Bone Surgery Corrects Rare Spinal Deformity in Man, 24, With AS

Patient could not face forward when walking, team noted in case report

Lindsey Shapiro avatar

by Lindsey Shapiro |

Share this article:

Share article via email
A patient holds up an X-ray chest-high.

Researchers have described a successful bone surgery to correct a rare type of spinal deformity in a man with ankylosing spondylitis (AS) that had prevented him from facing forward while walking — marking the first case report of this type of spinal surgery for an AS patient.

While AS patients often undergo bone surgery to correct spinal problems, this type of deformity is more rarely reported, and its surgical management had not been as well-established, according to researchers.

“Through this case, we hope to draw … attention to spinal axial deformity and provide a reference in the surgical treatment of spinal axial deformity,” the researchers wrote.

Recommended Reading
ankylosing spondylitis and kyphosis | Ankylosing Spondylitis News | surgery | illustration of body, highlighting the brain and spinal column

Satellite Rods Yield Good Outcome in ‘Humpback’ Surgery, Study Finds

The case report, “Cervical rotational osteotomy for correction of axial deformity in a patient with ankylosing spondylitis,” was published in the European Spine Journal.

AS is an inflammatory disease that primarily affects the spine and sacroiliac joints linking the pelvis to the lower spine. In late disease stages, patients may develop significant spinal deformities that affect their ability to look forward or lie down. Such deformities also can cause walking problems and difficulty breathing or swallowing.

In humans, the spine is comprised of different segments, or planes, with varying rotational abilities that facilitate movements. The sagittal plane — a longitudinal plane of the body — is most often affected in AS.

Bone surgery in AS

Osteotomy, a type of surgical procedure that involves cutting bones to reshape or realign them, is commonly used to correct sagittal deformities. However, there is a lack of reports about surgically treating other types of deformities, namely, axial ones. The axial plane is a horizontal plane in the body.

In this case, researchers in China described the surgical treatment of an axial deformity in a 24-year-old man with AS. The man, who’d been living with AS for 12 years, had reported recurrent neck stiffness, with an inability to rotate or flex it, over the last five years.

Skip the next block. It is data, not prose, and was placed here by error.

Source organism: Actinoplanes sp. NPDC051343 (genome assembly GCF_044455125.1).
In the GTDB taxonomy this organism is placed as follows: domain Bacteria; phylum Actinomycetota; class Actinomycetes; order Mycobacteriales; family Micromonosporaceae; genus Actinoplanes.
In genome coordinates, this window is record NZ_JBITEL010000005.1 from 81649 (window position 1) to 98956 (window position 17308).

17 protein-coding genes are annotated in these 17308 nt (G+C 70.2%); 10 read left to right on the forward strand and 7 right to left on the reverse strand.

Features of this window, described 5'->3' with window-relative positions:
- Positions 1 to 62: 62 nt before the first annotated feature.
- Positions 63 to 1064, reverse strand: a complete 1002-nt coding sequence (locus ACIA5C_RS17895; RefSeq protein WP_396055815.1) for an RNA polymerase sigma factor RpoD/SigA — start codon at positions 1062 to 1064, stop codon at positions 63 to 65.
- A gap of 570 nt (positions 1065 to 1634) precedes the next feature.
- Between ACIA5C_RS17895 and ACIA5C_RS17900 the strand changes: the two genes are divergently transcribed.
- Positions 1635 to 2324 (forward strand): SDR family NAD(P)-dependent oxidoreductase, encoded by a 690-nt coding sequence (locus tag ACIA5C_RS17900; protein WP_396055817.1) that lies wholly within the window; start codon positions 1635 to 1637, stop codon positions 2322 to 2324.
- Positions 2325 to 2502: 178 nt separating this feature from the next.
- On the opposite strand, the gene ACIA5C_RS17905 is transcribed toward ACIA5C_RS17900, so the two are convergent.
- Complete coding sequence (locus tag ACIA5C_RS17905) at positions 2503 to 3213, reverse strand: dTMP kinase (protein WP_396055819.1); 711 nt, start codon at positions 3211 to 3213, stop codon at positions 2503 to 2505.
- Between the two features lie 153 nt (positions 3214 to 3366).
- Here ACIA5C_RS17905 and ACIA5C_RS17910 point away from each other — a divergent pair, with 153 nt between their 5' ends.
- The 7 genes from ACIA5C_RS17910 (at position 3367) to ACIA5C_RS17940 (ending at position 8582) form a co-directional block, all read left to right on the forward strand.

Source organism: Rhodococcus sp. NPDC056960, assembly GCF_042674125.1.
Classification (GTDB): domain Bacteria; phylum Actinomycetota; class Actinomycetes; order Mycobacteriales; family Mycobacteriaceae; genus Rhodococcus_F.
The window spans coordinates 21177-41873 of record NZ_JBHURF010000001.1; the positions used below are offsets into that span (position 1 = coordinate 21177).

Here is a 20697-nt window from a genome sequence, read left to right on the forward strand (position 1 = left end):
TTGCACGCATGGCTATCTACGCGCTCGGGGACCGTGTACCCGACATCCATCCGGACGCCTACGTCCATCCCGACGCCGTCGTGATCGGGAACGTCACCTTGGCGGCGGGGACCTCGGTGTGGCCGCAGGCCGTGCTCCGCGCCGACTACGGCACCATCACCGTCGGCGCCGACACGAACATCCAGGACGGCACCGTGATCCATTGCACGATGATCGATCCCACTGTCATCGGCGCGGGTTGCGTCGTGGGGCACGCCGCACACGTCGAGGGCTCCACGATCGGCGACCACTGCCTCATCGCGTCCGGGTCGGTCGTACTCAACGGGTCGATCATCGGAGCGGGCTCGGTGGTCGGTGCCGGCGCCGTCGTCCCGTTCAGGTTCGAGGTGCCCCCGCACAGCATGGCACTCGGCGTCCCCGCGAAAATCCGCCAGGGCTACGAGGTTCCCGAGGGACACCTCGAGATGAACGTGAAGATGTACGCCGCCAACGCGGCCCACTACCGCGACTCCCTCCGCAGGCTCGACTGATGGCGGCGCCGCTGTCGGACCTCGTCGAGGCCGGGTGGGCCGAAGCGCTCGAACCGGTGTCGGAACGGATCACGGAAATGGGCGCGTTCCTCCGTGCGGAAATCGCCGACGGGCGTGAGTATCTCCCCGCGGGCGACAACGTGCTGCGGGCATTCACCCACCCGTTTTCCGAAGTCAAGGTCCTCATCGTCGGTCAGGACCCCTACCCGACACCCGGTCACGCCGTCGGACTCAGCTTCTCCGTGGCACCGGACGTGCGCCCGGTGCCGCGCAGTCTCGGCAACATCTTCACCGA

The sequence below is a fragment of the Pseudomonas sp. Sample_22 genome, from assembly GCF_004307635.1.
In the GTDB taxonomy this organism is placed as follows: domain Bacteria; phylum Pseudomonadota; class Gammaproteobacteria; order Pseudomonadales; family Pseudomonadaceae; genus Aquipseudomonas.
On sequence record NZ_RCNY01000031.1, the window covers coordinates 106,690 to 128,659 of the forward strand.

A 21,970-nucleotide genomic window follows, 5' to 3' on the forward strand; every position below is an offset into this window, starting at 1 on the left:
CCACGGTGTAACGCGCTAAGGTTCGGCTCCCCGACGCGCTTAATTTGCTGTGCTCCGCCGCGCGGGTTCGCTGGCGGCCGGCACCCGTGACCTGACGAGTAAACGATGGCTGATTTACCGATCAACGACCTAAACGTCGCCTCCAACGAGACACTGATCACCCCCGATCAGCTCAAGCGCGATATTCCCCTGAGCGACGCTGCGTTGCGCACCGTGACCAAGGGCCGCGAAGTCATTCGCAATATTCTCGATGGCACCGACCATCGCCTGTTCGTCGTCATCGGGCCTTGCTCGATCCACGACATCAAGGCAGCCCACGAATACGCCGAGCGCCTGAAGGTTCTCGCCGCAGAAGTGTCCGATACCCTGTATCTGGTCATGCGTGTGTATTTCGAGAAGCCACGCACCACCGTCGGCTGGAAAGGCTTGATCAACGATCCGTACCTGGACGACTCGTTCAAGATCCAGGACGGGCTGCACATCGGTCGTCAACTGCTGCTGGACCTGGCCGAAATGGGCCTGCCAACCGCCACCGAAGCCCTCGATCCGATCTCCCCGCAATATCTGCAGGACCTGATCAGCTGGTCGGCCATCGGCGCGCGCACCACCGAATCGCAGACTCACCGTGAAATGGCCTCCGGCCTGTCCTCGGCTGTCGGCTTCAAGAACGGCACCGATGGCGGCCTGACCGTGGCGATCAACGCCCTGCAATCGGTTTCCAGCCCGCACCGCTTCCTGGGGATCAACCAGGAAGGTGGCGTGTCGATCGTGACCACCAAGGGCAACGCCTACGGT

Because his neck was rotated toward the left in a fixed position, he had to rotate his entire body to the right in order to look forward while walking. That led to walking difficulties, easy tiring, and hip pain. The patient had received a bilateral hip replacement a year earlier.

An examination showed the man had normal limb strength and sensitivity in the torso and limbs. CT scans revealed that large portions of his spine were fused together, and its axial rotational abilities were limited.

Essentially, his spine “resembled a rigid stick, and had lost most of [its] rotational function,” the researchers wrote.

The goal of surgical intervention was to correct the deformity in the cervical spine — the region that runs through the neck and connects to the skull — to restore the man’s ability to move his neck.

The clinicians performed an osteotomy at the junction between the cervical spine and the thoracic spine segment that lies below it to correct the deformity. This area was chosen because of its relative safety compared with higher levels of the cervical spine, the researchers noted.

Basically, the team cut the bones where they were fused together, and manually rotated the patient’s head so it would be facing forward. Then, rods were implanted to fix everything in place.

Immediately after surgery, the man experienced nerve root paralysis in his spine, with symptoms including left arm pain, abnormal sensations, and grip weakness in his hands.

“Cervical osteotomies are among the most difficult procedures to perform,” the researchers wrote, noting that medical complications like nerve root paralysis are common.

His symptoms improved with a course of methylprednisolone, a steroid treatment, and methycobal, or vitamin B12. They were completely resolved after three months.

He was able to move two days after surgery and wore a collar to support his neck for three months.

Ultimately, the surgery was successful and the man was able to rotate his neck forward and walk normally. Post-operative X-rays showed that the neck rotational deformity was mostly corrected, and this was maintained at one- and three- year follow-up visits.

“A longer follow-up will be needed,” the researchers wrote, adding, “More case reports will be needed to finesse the technique and evaluate the clinical outcome of cervical rotational osteotomy.”